As shown in FIGS. 1 and 2, the actuation plate 12 defines an actuation plate aperture 36 coaxial with guide plate aperture 14, and is rotatably engaged on shaft portion 28 of carrier 8. Preferably, the actuation plate 12 is retained on shaft portion 28 by a washer 38 and a retainer ring 40. Preferably, the actuation plate 12 provides a laterally extending radial handle 42 for manual rotation of actuation plate 12. Another end of each one of the pins 10 extends from carrier 8 engaging one of a pair of second slots 44 in actuation plate 12. A pair of locking fingers 46 integral with actuation plate 12 extend longitudinally in alignment with screw 3. The fingers 46 extend into contact with arcuate surfaces 7 of nut halves 6 and are able to make contact with nut stop surfaces 9 thereby limiting the range of rotation of the actuation plate 12. Thus, when the fingers 46 are in abutting contact with the stop surfaces 9, the nut halves 6 are locked in mutual contact. When the fingers 46 are rotated away and to one side of nut halves 6, the nut halves 6 are free to translate into the position of mutual separation.

With nut halves 6 in their mutually abutting position, as shown in FIG. 5A, where they are engaged with screw 3, actuation plate 12 is positioned as shown in FIG. 5B which places fingers 46 in positions which prevent any motion of nut halves 6. When it is desired to disengaged nut halves 6 from screw 3, actuation plate 12 is rotated clockwise as shown by arrow “A.” Slots 44 permit an initial rotation of plate 12 with no effect on pins 10 but this initial rotation moves fingers 46 into lateral positions that permit nut halves 6 to move apart. As carrier 8 rotates further in the direction of arrow “A”, pins 10 are also forced to move from their starting position oriented at about 45° relative to the vertical, as shown in FIGS. 5A and 5B, to their final position of vertical alignment, as shown in FIGS. 6A and 6B. This pin movement drives nut halves 6 apart in vertical translation as restricted by surfaces 16, as shown in FIG. 6A. It is noted that fingers 46 are positioned laterally so that they do not interfere with movement of nut halves 6.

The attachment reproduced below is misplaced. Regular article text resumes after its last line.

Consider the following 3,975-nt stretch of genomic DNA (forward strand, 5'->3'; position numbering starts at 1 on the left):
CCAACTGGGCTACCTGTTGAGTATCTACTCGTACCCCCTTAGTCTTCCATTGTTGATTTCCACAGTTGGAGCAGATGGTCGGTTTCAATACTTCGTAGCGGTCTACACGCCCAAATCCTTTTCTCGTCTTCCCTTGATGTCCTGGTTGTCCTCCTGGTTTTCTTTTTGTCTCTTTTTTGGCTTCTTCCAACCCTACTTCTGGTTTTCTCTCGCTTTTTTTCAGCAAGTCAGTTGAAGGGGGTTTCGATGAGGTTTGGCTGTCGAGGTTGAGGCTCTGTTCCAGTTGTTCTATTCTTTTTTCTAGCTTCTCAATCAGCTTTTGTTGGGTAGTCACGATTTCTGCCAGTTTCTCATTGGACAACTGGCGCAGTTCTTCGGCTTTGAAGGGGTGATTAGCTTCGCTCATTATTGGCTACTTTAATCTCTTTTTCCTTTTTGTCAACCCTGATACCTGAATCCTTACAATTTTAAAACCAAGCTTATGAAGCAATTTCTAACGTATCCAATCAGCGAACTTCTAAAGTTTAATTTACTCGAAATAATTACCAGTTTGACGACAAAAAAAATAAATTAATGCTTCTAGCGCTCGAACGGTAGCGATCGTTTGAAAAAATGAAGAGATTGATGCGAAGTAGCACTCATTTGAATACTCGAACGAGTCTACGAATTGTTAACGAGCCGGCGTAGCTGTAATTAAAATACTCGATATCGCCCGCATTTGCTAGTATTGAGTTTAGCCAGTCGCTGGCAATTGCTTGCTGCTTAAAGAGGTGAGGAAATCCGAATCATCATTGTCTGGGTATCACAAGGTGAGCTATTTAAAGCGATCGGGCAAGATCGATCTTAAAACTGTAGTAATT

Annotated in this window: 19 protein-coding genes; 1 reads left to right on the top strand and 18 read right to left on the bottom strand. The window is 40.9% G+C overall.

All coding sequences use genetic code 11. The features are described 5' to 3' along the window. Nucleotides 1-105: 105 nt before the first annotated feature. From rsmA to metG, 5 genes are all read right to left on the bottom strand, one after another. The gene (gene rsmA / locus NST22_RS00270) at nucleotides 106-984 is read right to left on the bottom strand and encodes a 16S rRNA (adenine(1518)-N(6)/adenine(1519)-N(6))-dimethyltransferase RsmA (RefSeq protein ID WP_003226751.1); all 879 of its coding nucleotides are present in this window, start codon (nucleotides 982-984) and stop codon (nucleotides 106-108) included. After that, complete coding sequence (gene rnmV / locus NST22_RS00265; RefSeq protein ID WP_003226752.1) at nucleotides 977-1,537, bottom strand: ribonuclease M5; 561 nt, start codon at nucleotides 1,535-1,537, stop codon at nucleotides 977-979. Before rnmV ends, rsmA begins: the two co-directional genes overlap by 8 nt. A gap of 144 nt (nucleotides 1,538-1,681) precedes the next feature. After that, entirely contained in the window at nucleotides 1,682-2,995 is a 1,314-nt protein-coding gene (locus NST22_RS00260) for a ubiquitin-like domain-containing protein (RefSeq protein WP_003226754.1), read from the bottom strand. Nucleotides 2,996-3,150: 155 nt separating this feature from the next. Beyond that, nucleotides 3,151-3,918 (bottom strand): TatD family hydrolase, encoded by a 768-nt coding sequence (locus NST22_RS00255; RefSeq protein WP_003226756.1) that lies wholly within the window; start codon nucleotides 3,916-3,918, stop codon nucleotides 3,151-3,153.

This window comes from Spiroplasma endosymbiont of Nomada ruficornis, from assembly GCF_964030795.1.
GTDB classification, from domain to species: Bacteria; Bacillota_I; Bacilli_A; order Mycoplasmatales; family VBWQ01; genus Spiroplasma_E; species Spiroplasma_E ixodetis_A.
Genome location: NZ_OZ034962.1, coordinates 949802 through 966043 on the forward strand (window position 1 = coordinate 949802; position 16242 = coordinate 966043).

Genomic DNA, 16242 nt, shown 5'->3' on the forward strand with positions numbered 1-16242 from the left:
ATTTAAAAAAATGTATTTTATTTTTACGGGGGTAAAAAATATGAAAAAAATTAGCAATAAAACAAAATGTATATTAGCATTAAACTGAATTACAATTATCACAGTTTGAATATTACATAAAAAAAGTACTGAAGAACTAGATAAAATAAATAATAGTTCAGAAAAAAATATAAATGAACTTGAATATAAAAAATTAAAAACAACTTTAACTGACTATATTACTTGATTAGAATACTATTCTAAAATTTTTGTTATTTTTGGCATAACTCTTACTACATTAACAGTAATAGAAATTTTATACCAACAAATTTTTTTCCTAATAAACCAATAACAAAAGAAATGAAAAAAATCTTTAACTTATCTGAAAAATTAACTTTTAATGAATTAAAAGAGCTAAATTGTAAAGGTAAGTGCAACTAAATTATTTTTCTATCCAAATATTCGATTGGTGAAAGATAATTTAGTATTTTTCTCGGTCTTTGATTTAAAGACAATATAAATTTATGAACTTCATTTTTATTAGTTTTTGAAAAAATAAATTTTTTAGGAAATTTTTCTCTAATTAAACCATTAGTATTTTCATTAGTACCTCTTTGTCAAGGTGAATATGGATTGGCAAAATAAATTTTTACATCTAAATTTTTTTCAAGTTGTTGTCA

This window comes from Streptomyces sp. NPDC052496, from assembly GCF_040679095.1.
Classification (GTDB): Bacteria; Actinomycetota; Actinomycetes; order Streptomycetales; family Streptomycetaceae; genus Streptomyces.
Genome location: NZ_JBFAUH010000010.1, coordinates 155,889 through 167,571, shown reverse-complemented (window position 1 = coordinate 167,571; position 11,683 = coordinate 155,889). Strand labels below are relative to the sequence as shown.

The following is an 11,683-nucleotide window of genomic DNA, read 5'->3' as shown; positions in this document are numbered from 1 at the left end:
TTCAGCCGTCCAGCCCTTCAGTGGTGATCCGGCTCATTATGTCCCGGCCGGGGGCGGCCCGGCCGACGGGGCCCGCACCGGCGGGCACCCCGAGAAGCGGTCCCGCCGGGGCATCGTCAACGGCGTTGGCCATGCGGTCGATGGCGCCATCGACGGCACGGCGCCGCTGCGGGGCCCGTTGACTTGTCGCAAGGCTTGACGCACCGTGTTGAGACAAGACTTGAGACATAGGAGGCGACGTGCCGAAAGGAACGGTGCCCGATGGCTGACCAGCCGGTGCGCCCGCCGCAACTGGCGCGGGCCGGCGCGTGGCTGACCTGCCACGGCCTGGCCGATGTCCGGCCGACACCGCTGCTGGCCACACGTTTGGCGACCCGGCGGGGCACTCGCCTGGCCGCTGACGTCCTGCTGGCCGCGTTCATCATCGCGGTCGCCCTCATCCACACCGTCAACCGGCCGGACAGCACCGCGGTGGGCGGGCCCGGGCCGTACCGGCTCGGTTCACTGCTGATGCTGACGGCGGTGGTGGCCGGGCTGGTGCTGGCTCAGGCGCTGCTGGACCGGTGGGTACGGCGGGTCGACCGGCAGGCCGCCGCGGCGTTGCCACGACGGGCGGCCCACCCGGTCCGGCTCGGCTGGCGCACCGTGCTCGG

When it is desired to reengage nut halves 6 with screw 3, plate 12 is moved in a counter-clockwise direction as shown by arrow “B” and this rotational motion terminates with fingers 46 in positions shown in FIG. 5A and with the nut halves 6 abutting and engaged with screw 3. Spring 52 is engaged with the carrier plate 24 and the actuation plate 12, and urges the nut halves 6 into the position of mutual contact. This is a safety feature to assure that the nominal, or rest state, of the present apparatus is with nut/screw engagement.